Most Indonesian wayang golek wooden puppets have a faint resemblance to real humans.  In my last blog I showed you one example in Putro Wayang Workshop of a Javanese woman puppet that moved toward realism.

Not far from the southern gateway through the fort walls of the Jogjakarta sultan’s palace one comes to Prawirotaman Street—long a famed hangout for backpacker tourists.  But these days there’s an increasing number of higher grade hotels, restaurants & even antique shops on Jalan Prawirotaman.

In our last blog we showed you a Javanese wayang kulit shadow puppet craftsman’s studio in the heart of Jogjakarta's sultan’s palace.  When looking for shadow puppet craftsmen, everyone hears about a couple puppet studios within the palace walls, but we also started hearing about a renowned village shadow puppet studio out in the country.

The island of Java, in Indonesia has been documented to have the most fertile soil in the world. The volcanic soil here grows rice like crazy. Where there’s abundant food people have time to do more than just look for dinner & culture thrives.  

Many Javanese have long been freed up to delve deeply into the arts.  Batik, filigree silver making, ornate wood carving—some of the world’s best of these can be found in Java.  And then, there’s wayang kulit shadow puppet theatre!

A few months ago my wife & I had opportunity to visit world-famous Mount Ijen crater in East Java, Indonesia.  This volcano has been featured on many documentaries & special TV broadcasts.  This is the place where famous French volcanologists Katia & Maurice Krafft dared to float on a highly acidic sulfur crater lake in a rubber raft. 

Every significant town in Java has a bird market.  This is because just about every self-respecting Javanese, Sundanese or Madurese man (the three major ethnic groups of Java) owns at least one pet bird—unless he’s destitute.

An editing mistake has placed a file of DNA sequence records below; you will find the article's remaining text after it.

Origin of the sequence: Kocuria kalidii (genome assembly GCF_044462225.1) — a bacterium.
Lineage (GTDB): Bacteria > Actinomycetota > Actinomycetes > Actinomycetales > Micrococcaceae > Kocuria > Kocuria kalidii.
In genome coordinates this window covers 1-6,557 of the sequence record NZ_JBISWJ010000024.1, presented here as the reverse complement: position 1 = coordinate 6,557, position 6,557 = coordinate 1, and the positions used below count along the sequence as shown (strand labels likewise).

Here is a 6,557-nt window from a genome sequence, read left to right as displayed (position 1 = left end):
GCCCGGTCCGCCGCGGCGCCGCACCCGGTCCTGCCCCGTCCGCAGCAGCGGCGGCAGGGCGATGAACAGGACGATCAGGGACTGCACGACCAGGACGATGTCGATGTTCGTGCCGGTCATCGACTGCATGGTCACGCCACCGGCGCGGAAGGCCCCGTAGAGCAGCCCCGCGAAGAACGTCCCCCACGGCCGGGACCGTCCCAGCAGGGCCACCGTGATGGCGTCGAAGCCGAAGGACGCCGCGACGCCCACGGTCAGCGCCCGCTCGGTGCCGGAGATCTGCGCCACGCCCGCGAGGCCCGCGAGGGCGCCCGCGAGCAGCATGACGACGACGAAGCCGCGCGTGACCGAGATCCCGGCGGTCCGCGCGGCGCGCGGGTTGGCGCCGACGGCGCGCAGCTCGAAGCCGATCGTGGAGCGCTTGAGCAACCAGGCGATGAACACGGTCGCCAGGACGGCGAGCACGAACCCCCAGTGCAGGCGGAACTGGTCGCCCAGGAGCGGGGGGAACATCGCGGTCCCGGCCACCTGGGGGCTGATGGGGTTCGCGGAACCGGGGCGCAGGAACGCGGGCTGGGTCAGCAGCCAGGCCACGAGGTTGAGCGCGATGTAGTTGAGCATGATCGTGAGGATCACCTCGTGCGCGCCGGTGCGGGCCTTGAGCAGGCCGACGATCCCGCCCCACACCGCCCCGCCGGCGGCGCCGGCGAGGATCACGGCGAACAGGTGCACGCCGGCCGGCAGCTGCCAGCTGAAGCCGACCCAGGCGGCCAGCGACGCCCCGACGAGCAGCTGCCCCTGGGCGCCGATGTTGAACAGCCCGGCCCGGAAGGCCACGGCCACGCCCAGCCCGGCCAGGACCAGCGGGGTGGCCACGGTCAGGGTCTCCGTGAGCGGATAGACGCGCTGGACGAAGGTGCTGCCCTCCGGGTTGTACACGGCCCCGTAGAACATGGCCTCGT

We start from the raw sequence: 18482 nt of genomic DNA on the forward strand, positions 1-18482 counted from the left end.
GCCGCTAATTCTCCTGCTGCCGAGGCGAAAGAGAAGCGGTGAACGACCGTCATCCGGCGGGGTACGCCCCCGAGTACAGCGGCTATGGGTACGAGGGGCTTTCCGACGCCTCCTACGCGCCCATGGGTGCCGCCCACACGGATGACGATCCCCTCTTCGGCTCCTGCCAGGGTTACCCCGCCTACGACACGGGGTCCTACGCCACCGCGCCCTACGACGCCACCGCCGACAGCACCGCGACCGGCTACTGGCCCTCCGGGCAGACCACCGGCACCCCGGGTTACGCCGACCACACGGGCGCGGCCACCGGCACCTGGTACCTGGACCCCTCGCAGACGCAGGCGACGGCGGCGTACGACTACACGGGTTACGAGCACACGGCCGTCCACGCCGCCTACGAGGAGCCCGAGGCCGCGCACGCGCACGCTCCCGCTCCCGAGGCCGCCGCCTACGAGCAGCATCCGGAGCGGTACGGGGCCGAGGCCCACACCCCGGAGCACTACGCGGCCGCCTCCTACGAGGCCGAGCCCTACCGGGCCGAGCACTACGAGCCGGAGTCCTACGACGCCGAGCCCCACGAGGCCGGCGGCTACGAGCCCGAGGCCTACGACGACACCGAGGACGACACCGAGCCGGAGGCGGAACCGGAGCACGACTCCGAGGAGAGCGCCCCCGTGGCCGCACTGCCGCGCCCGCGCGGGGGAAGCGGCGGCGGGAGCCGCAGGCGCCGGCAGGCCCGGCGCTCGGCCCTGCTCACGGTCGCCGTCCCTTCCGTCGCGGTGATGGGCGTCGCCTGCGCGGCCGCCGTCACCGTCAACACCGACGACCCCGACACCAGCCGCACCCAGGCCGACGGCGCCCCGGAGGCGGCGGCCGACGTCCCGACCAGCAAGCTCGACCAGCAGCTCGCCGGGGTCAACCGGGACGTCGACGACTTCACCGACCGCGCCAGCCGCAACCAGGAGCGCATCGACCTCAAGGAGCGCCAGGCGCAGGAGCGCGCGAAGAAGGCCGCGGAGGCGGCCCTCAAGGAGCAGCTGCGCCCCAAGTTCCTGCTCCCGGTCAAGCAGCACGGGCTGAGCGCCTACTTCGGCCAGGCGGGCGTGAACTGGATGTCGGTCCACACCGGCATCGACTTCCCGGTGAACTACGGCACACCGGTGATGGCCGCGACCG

Any visitor to Jogjakarta knows that must see attractions in the region are Borobudur & Prambanan Temples.  But sadly most visitors never know that they should visit Prambanan’s neighbor—Rato Boko’s Palace ruins.

Jogjakarta, in Central Java, Indonesia, may be the world capital of batik textiles, but that’s not the only handicraft that Jogja holds in its cards.  The Javanese are masters of fine detail in all their handcrafts.  So, any visit to Jogja is not complete without a visit to its SE suburb, Kota Gede where Indonesia’s best silversmiths show off their magic.

The Javanese in Indonesia make the world's most intricate wax-masked batik.  Most batik comes from the Javanese artists around Jogjakarta. Some is still done the traditional way—hand-drawn with wax pens by Javanese women batik artists. 

Batik is an almost world-wide phenomena, so everyone thinks they know what it is.  To most people it’s nothing more than highfalutin tie-dyed fabric.  That’s why it’s so hard to get people to appreciate the breathtaking amount of work that goes into Javanese batik.

The Indonesian Javanese villages in the vicinity of Borobudur Buddhist shrine make for fascinating photographs.  If you choose to tour with us next year, you’ll be able to try your hand at shooting the striking village scenes of this culture yourself.

On a bike ride back from shooting the sunrise over Borobudur’s plain we come to a village tofu (tahu in Indonesian) cottage industry.  This is true village life.  Though the owner of this little factory is wealthy, we find bare-bones facilities & skinny village workers.